If you're like me, the thought of counting calories, carbs, points and blocks is about as appealing as getting a root canal.
Keeping body fat at bay during winter isn't all that hard if you're armed with the facts. So what is the right way to fuel up given the double whammy of downtime combined with heavy winter foods?
More: Winter and Nutrition: Fueling for Cold Weather Exercise
It's time learn the truth before the upcoming period of plenty so you don't have to start your next race season by dieting—again.
The Calorie Controversy
Nutrition science confirms it's not just a straight numbers game. The "information" contained within your food calories tells your genes, hormones, enzymes and metabolism how to respond.
Broccoli and Pop Tart calories trigger different metabolic effects in your body. Even Weight Watchers and the Association of Nutrition and Dietetics have finally recognized this fact.
More: How Many Calories Are You Eating?
A 2007 study in the American Journal of Clinical Nutrition, which followed two pre-diabetic groups who ate the same number of calories and percentage of fat, protein, carbohydrate and fiber, demonstrated the difference.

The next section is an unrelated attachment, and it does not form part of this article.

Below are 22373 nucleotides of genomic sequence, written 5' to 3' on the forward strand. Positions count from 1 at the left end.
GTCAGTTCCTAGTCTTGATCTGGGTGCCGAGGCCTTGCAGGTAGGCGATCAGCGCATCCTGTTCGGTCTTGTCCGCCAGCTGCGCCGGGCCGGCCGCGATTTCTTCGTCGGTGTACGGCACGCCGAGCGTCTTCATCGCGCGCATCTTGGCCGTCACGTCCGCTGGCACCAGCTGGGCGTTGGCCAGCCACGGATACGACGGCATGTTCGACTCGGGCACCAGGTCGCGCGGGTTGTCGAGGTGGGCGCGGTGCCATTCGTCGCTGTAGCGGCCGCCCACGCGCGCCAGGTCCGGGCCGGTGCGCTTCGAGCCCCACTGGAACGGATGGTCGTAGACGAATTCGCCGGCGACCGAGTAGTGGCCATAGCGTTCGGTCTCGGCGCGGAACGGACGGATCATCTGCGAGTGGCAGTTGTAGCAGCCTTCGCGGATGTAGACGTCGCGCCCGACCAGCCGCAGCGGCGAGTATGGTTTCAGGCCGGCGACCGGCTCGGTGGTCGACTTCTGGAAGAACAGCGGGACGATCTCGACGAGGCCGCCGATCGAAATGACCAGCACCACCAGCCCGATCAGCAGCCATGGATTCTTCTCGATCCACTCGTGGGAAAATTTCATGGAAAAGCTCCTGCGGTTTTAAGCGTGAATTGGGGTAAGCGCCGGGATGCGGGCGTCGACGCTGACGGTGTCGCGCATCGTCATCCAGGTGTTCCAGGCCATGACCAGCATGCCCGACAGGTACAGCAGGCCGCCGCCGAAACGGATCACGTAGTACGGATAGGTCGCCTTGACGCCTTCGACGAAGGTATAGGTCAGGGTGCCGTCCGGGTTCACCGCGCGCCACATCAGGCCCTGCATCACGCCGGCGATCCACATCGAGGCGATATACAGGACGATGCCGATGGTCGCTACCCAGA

The only difference between the two groups was the type of carbs they consumed. In the group that ate whole kernel rye products, dozens of genes that had made participants fat and diabetic were turned off and genes that helped them become healthy and thin were turned on. The opposite occurred in the group that ate oats, wheat and potatoes and additionally led to increased stress molecules, increased inflammation and increased oxidative stress.
If you consistently eat food that spikes your insulin level (500 Pop Tart calories), you will gain weight. If you eat food that reduces your insulin level (500 broccoli calories) you will lose weight.
Action: Avoid eating anything during winter months that has more than seven ingredients. Choose whole food that most look like the way it goes or the way it grows. If you can't pronounce any of its ingredients, don't eat it.
Time to banish the low-fat myth along with acid-washed jeans and gigantic shoulder pads as unfortunate 1980s-era fads.
Adequate dietary fat contributes to numerous physiological processes, helps you absorb valuable nutrients, and keeps you full so you eat less.
More: 30 Foods That Fight Fat